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McCrea v. Wofford

United States District Court, W.D. Washington, Tacoma

June 28, 2018

STEPHANIE MCCREA, Petitioner,
v.
DEBORAH J. WOFFORD, Respondent.

          ORDER TO SHOW CAUSE

          J. RICHARD CREATURA UNITED STATES MAGISTRATE JUDGE.

         The District Court has referred this petition for a writ of habeas corpus to United States Magistrate Judge J. Richard Creatura. The Court's authority for the referral is 28 U.S.C. § 636(b)(1)(A) and (B), and local Magistrate Judge Rules MJR3 and MJR4. Petitioner Stephanie McCrea filed the petition pursuant to 28 U.S.C. § 2254.

         In May of 2018, the Court entered a report and recommendation recommending that two of petitioner's grounds raised in her habeas petition be dismissed for failure to exhaust state court remedies. Dkt. 11. However, the Court neglected to address that petitioner's habeas petition was a mixed petition, containing both exhausted and unexhausted grounds, and therefore the Court did not provide petitioner with the opportunity to exhaust her unexhausted grounds or to withdraw them so the Court could consider her exhausted grounds. The Honorable Robert Bryan re-referred the case to this Court, ordering a supplemental report and recommendation specifically addressing: (1) whether the petition should be stayed or other action taken while petitioner exhausts her unexhausted grounds; (2) whether the unexhausted grounds are procedurally defaulted; (3) if so, whether the Court should still consider the unexhausted grounds on their merits; and (4) whether they should be denied on their merits. Dkt. 12.

         The Court has already found that grounds 5 and 6 in petitioner's habeas petition are unexhausted. Dkt. 11, pp. 8-9. Therefore, the Court will provide petitioner with her procedural options as to those unexhausted grounds.

         I. Options for Mixed Petitions

         When a petitioner has submitted a mixed petition, the district court may generally exercise one of three options: (1) dismiss the mixed petition without prejudice; (2) stay the mixed petition to allow the petitioner to present her unexhausted grounds to the state court; or (3) allow the petitioner to withdraw the unexhausted grounds and proceed with the remaining grounds. See Rhines v. Weber, 544 U.S. 269, at 274-79 (2005).

         A. Dismissal Without Prejudice

         Petitioner can opt for dismissal of the mixed petition without prejudice and return to federal court after she has fully exhausted her state court remedies. Petitioner has already filed a second personal restraint petition (“PRP”) addressing her unexhausted grounds. Dkt. 8, Ex. 20. However, the parties have not explained whether the PRP was timely filed. Under the Antiterrorism and Effective Death Penalty Act of 1996 (AEDPA), the federal one-year statute of limitations tolls while a prisoner properly seeks collateral review in state courts but not when the prisoner is in federal court. Robbins v. Carey, 481 F.3d 1143, 1147 (9th Cir. 2007) (citing to 28 U.S.C. 2244 (d)(2); Rhines, 544 U.S. at 274-75 (2005)). If petitioner's second PRP was timely filed, the federal one-year statute of limitations is tolled.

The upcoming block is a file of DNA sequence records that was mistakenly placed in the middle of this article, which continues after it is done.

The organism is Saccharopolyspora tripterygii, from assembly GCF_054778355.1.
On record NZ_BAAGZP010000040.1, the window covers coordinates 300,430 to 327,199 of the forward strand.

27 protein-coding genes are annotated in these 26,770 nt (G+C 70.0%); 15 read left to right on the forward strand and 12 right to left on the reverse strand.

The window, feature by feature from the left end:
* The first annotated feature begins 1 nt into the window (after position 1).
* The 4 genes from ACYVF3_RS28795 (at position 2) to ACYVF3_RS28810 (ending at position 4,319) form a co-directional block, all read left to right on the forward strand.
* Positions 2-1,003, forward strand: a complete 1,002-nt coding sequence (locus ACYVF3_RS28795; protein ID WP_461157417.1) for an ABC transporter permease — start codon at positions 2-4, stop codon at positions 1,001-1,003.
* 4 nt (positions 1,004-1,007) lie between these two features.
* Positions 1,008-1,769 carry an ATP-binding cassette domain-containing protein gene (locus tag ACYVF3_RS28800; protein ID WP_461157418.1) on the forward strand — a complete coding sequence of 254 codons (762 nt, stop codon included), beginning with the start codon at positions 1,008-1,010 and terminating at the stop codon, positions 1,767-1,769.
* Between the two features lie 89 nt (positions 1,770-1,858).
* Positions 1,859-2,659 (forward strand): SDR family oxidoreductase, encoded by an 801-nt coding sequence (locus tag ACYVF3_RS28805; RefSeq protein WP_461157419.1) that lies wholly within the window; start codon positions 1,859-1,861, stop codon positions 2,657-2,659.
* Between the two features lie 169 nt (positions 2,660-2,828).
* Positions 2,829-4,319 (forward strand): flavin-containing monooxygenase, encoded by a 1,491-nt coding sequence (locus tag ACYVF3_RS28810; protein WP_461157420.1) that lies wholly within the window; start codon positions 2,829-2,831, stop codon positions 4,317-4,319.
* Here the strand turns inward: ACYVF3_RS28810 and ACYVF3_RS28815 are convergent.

B. Motion to Stay and Abey

         A district court, on federal habeas review, has discretion to stay a mixed petition to allow a petitioner to return to state court to present her unexhausted grounds. Rhines, 544 U.S. 269. The stay and abeyance procedure should be invoked only in very limited circumstances, such as where: (1) the petitioner has good cause for her failure to exhaust; (2) the unexhausted grounds are potentially meritorious; and, (3) there is no indication that the petitioner engaged in intentionally dilatory litigation tactics. Id. at 278.

         However, for petitioners who file mixed petitions and who are close to the end of AEDPA's one-year time limit, there is a probability that they will not have time to exhaust state remedies and to refile in federal court before the limitations period runs. In such cases, rather than dismissing the mixed petition outright, a district court may stay the petition and hold it in abeyance while the petitioner returns to state court to exhaust her unexhausted grounds. Rhines, 544 U.S. at 275. Once she has exhausted her state remedies, the federal court will lift the stay and allow the petitioner to proceed on her now-exhausted grounds. Id., pp. 275-76.

         C. Consideration of Exhausted Grounds Only

         If the Court were to now consider only the exhausted grounds (grounds 1-4), petitioner could face procedural obstacles should she choose to bring a second or successive habeas petition to challenge her current conviction. See Burton v. Stewart, 549 U.S. 147, 154 (2007) (noting that habeas petitioners proceeding with only exhausted grounds may risk subjecting later petitions that raise new grounds to rigorous procedural obstacles); Cooper v. Calderon, 274 F.3d 1270, 1272-73 (9th Cir. 2001) (per curiam) (noting that the relevant statutes greatly restrict the power of federal courts to award relief to state prisoners who file second or successive habeas corpus applications); 28 U.S.C. § 2244(b) (providing that a claim presented in a second or successive § 2254 habeas petition “shall” be dismissed unless certain substantive and procedural requirements are met).

         II. ...


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